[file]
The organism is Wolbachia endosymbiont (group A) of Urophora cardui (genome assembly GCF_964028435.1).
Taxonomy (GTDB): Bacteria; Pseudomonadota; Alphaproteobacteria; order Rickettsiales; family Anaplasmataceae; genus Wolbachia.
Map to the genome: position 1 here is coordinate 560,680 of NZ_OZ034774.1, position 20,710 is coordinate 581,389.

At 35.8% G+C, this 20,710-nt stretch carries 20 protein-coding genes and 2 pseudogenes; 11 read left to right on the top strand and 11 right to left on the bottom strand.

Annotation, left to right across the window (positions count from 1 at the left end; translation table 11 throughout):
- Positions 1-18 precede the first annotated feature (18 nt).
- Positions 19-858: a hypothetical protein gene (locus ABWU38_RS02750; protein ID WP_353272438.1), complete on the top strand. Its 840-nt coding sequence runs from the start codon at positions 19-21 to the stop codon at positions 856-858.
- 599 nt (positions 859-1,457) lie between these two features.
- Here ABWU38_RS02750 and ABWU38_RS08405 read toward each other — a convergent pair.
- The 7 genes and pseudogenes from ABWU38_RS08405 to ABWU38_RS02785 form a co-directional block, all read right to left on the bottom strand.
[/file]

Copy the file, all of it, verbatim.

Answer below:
The organism is Wolbachia endosymbiont (group A) of Urophora cardui (genome assembly GCF_964028435.1).
Taxonomy (GTDB): Bacteria; Pseudomonadota; Alphaproteobacteria; order Rickettsiales; family Anaplasmataceae; genus Wolbachia.
Map to the genome: position 1 here is coordinate 560,680 of NZ_OZ034774.1, position 20,710 is coordinate 581,389.

At 35.8% G+C, this 20,710-nt stretch carries 20 protein-coding genes and 2 pseudogenes; 11 read left to right on the top strand and 11 right to left on the bottom strand.

Annotation, left to right across the window (positions count from 1 at the left end; translation table 11 throughout):
- Positions 1-18 precede the first annotated feature (18 nt).
- Positions 19-858: a hypothetical protein gene (locus ABWU38_RS02750; protein ID WP_353272438.1), complete on the top strand. Its 840-nt coding sequence runs from the start codon at positions 19-21 to the stop codon at positions 856-858.
- 599 nt (positions 859-1,457) lie between these two features.
- Here ABWU38_RS02750 and ABWU38_RS08405 read toward each other — a convergent pair.
- The 7 genes and pseudogenes from ABWU38_RS08405 to ABWU38_RS02785 form a co-directional block, all read right to left on the bottom strand.